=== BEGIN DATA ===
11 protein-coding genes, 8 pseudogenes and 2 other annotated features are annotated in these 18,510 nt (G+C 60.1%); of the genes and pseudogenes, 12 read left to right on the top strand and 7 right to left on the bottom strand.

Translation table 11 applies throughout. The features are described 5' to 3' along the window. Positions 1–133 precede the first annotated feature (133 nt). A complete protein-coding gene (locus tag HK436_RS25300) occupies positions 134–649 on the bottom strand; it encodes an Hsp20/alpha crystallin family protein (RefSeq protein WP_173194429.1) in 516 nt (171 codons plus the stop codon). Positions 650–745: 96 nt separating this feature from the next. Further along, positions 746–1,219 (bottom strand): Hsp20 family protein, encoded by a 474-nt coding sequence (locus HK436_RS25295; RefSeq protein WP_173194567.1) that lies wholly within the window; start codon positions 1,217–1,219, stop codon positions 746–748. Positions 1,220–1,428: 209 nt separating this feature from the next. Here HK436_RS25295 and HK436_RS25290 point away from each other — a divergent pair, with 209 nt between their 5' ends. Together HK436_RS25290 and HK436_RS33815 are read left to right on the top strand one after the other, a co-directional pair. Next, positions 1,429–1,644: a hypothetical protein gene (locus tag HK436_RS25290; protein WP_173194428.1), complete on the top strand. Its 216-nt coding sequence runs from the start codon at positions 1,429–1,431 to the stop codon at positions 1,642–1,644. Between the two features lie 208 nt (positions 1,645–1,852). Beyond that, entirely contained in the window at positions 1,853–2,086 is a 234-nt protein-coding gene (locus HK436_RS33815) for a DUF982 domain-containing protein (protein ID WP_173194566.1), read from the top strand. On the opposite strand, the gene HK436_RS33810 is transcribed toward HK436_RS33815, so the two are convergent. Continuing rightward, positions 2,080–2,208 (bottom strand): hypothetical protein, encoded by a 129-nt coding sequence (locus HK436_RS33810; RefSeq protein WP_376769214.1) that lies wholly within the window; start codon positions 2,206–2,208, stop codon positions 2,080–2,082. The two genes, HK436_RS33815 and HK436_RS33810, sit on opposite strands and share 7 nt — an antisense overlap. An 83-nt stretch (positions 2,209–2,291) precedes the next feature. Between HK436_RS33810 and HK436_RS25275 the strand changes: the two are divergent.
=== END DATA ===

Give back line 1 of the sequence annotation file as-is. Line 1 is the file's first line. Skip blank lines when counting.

11 protein-coding genes, 8 pseudogenes and 2 other annotated features are annotated in these 18,510 nt (G+C 60.1%); of the genes and pseudogenes, 12 read left to right on the top strand and 7 right to left on the bottom strand.